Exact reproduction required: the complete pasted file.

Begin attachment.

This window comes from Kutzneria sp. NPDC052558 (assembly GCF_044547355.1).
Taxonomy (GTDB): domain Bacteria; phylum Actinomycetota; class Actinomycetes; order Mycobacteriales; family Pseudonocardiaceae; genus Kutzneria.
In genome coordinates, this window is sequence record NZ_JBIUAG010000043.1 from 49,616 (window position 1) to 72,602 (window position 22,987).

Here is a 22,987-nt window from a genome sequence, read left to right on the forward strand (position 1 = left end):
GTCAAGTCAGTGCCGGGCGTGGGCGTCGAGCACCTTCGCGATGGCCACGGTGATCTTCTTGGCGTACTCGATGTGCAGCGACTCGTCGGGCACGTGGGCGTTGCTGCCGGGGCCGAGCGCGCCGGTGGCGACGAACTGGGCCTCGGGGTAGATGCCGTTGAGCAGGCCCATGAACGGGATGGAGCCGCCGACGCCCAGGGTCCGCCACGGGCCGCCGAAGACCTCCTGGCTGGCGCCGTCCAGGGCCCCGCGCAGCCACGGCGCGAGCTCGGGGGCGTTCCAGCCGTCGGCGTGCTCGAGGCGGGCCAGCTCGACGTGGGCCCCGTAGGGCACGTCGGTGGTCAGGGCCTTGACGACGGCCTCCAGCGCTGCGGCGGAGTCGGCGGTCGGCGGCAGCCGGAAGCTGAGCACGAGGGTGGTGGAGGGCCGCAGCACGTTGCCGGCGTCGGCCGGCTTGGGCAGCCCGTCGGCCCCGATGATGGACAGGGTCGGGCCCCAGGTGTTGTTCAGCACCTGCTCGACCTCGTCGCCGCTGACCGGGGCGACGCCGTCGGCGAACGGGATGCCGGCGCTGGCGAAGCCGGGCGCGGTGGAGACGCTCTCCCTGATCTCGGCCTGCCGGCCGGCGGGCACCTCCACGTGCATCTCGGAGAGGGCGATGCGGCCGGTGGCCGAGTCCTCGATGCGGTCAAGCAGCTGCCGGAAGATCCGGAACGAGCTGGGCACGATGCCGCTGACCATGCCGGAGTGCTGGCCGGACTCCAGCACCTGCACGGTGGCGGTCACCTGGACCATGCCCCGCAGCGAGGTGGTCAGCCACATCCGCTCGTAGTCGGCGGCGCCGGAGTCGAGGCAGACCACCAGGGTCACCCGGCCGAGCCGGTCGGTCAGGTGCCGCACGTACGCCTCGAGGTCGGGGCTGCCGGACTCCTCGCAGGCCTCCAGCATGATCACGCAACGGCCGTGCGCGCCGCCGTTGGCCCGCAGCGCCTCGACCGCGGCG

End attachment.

This window comes from Kutzneria sp. NPDC052558 (assembly GCF_044547355.1).
Taxonomy (GTDB): domain Bacteria; phylum Actinomycetota; class Actinomycetes; order Mycobacteriales; family Pseudonocardiaceae; genus Kutzneria.
In genome coordinates, this window is sequence record NZ_JBIUAG010000043.1 from 49,616 (window position 1) to 72,602 (window position 22,987).

Here is a 22,987-nt window from a genome sequence, read left to right on the forward strand (position 1 = left end):
GTCAAGTCAGTGCCGGGCGTGGGCGTCGAGCACCTTCGCGATGGCCACGGTGATCTTCTTGGCGTACTCGATGTGCAGCGACTCGTCGGGCACGTGGGCGTTGCTGCCGGGGCCGAGCGCGCCGGTGGCGACGAACTGGGCCTCGGGGTAGATGCCGTTGAGCAGGCCCATGAACGGGATGGAGCCGCCGACGCCCAGGGTCCGCCACGGGCCGCCGAAGACCTCCTGGCTGGCGCCGTCCAGGGCCCCGCGCAGCCACGGCGCGAGCTCGGGGGCGTTCCAGCCGTCGGCGTGCTCGAGGCGGGCCAGCTCGACGTGGGCCCCGTAGGGCACGTCGGTGGTCAGGGCCTTGACGACGGCCTCCAGCGCTGCGGCGGAGTCGGCGGTCGGCGGCAGCCGGAAGCTGAGCACGAGGGTGGTGGAGGGCCGCAGCACGTTGCCGGCGTCGGCCGGCTTGGGCAGCCCGTCGGCCCCGATGATGGACAGGGTCGGGCCCCAGGTGTTGTTCAGCACCTGCTCGACCTCGTCGCCGCTGACCGGGGCGACGCCGTCGGCGAACGGGATGCCGGCGCTGGCGAAGCCGGGCGCGGTGGAGACGCTCTCCCTGATCTCGGCCTGCCGGCCGGCGGGCACCTCCACGTGCATCTCGGAGAGGGCGATGCGGCCGGTGGCCGAGTCCTCGATGCGGTCAAGCAGCTGCCGGAAGATCCGGAACGAGCTGGGCACGATGCCGCTGACCATGCCGGAGTGCTGGCCGGACTCCAGCACCTGCACGGTGGCGGTCACCTGGACCATGCCCCGCAGCGAGGTGGTCAGCCACATCCGCTCGTAGTCGGCGGCGCCGGAGTCGAGGCAGACCACCAGGGTCACCCGGCCGAGCCGGTCGGTCAGGTGCCGCACGTACGCCTCGAGGTCGGGGCTGCCGGACTCCTCGCAGGCCTCCAGCATGATCACGCAACGGCCGTGCGCGCCGCCGTTGGCCCGCAGCGCCTCGACCGCGGCG